The purpose of an auction is to quickly get a good price for both the seller and the buyer. This is done by setting an attractive guide price to encourage bidding and generate interest, creating competitive bidding which can escalate the selling price of a property. Whilst this helps a seller to quickly get a price on their property that they’re happy with, this also offers the buyer a fast and transparent way to purchase at a price they’re comfortable with. Additionally, there are many hidden gems at auction which have the potential to be sold at an excellent price, making auctions particularly attractive to prospective buyers looking for their dream property.

At SDL Property Auctions, we aim to keep our guide prices as accurate as possible. They are generated using a number of factors closely aligned with the value of the property. Though it should be noted that, on average, auction properties can sell for 15-25% more than the guide price, but they can also sell for less than the guide price depending on interest in the property. Therefore, it’s a good idea to consider a 15-25% buffer in your budget if you don’t want to miss out on a specific property. Additionally, as mentioned above, guide prices do not include any fees associated with the sale of the property, so you need to ensure that you don’t bid outside of your budget and are left unable to cover the required fees.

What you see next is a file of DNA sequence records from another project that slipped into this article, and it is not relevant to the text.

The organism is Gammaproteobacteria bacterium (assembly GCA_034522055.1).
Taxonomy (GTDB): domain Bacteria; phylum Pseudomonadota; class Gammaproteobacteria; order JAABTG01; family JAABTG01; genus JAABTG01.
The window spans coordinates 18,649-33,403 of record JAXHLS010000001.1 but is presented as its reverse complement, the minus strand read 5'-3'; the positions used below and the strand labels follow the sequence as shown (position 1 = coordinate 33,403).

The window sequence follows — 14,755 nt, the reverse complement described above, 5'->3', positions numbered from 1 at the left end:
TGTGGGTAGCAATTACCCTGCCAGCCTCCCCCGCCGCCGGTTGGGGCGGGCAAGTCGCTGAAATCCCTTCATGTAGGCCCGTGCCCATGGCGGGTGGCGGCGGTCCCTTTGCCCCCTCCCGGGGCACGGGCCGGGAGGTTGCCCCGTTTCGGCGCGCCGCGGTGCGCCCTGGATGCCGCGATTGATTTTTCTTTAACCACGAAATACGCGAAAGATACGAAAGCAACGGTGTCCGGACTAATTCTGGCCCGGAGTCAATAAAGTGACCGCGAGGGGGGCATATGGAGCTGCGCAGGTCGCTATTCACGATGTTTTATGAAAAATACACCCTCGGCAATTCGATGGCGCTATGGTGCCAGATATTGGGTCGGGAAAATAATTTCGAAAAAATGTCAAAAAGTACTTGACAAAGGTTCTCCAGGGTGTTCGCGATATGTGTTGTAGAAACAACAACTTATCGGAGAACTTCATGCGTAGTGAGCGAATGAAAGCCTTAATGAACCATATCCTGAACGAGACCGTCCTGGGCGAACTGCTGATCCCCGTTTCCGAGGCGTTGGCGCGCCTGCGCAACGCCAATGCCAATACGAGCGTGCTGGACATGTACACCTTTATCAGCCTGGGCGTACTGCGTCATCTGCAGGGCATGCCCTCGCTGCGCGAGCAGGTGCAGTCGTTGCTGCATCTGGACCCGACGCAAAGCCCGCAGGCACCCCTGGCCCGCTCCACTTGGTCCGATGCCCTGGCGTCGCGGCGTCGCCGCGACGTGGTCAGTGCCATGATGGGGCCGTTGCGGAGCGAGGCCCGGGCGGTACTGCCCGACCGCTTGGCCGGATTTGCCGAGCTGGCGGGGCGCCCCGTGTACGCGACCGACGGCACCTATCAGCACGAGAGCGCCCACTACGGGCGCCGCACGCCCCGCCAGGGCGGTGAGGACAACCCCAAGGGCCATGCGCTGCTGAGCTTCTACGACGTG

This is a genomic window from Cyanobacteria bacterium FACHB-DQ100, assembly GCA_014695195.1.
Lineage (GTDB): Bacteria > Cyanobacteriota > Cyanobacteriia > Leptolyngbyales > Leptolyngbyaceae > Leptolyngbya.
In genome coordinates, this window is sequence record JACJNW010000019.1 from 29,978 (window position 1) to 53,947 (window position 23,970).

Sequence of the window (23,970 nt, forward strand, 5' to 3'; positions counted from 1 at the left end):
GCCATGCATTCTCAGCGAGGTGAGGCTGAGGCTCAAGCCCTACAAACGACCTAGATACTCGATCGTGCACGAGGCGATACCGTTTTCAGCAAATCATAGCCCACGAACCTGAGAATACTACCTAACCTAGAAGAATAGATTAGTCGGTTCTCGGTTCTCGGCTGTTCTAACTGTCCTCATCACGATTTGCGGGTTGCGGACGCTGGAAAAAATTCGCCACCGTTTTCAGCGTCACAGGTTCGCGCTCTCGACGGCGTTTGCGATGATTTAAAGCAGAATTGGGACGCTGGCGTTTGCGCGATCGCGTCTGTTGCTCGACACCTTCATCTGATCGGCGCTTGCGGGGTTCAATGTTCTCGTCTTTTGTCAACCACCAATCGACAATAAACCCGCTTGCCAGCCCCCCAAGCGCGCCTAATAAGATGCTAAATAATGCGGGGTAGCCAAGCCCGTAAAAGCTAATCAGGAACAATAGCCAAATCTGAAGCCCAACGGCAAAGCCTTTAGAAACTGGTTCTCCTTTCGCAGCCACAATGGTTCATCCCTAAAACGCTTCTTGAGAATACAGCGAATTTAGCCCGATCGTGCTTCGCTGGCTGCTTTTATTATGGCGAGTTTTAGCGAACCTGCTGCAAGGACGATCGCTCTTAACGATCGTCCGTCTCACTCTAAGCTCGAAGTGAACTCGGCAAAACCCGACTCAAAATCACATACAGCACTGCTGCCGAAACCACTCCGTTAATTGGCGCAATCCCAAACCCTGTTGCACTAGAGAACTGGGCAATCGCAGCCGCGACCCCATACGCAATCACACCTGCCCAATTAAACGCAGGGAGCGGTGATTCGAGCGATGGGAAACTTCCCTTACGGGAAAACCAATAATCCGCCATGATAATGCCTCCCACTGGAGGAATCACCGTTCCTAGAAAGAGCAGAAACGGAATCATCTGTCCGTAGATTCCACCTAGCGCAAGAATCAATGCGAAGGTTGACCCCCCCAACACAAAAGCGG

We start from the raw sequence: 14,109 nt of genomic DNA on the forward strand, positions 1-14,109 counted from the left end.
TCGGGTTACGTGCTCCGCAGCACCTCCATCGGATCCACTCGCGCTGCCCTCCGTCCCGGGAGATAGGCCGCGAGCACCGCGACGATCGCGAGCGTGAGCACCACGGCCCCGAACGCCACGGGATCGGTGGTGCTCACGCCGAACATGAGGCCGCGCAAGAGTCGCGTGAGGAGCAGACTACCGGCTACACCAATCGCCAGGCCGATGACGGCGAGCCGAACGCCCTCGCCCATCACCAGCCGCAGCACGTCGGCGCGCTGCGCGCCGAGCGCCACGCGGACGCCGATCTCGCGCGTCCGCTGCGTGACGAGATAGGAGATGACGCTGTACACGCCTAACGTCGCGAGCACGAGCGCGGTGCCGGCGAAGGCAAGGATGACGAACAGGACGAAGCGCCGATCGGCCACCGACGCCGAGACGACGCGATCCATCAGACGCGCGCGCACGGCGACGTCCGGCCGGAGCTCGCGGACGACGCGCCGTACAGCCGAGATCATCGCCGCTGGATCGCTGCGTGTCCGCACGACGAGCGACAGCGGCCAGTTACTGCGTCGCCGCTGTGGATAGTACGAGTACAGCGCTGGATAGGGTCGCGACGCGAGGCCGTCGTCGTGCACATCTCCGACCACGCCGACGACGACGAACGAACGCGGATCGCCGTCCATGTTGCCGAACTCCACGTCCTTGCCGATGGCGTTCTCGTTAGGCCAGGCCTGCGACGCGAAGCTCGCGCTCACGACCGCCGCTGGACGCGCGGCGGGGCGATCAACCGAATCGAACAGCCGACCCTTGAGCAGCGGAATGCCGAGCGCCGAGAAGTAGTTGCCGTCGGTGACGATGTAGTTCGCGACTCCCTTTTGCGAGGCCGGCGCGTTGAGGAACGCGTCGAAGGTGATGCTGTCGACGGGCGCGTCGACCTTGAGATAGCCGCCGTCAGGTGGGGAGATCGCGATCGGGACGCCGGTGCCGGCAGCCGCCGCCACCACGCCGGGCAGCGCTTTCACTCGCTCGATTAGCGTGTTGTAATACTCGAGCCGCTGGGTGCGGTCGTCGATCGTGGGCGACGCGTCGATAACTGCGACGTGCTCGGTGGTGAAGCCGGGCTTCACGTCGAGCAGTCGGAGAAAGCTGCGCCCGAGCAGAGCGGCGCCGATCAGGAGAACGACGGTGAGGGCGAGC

For new buyers looking to make a purchase by auction and experienced property investors alike, it is recommended to do ample research in the run-up to the auction day or event. Try to take into account all factors that will determine if you can offer a price you’re comfortable with, as it’s important to remember that a property will be worth more than the guide price listed and you should be prepared to account for this. 

With SDL Property Auctions, we keep our guide prices fair to both the seller and the buyer. When it comes to auction day, prices may be driven higher by other interested parties and ultimately the decision to bid lies with what you’re comfortable paying. 

To get started with property auction purchases, you might want to take a look at our current and upcoming auction lots in your desired area to get a clearer picture of expected guide prices for different types of properties.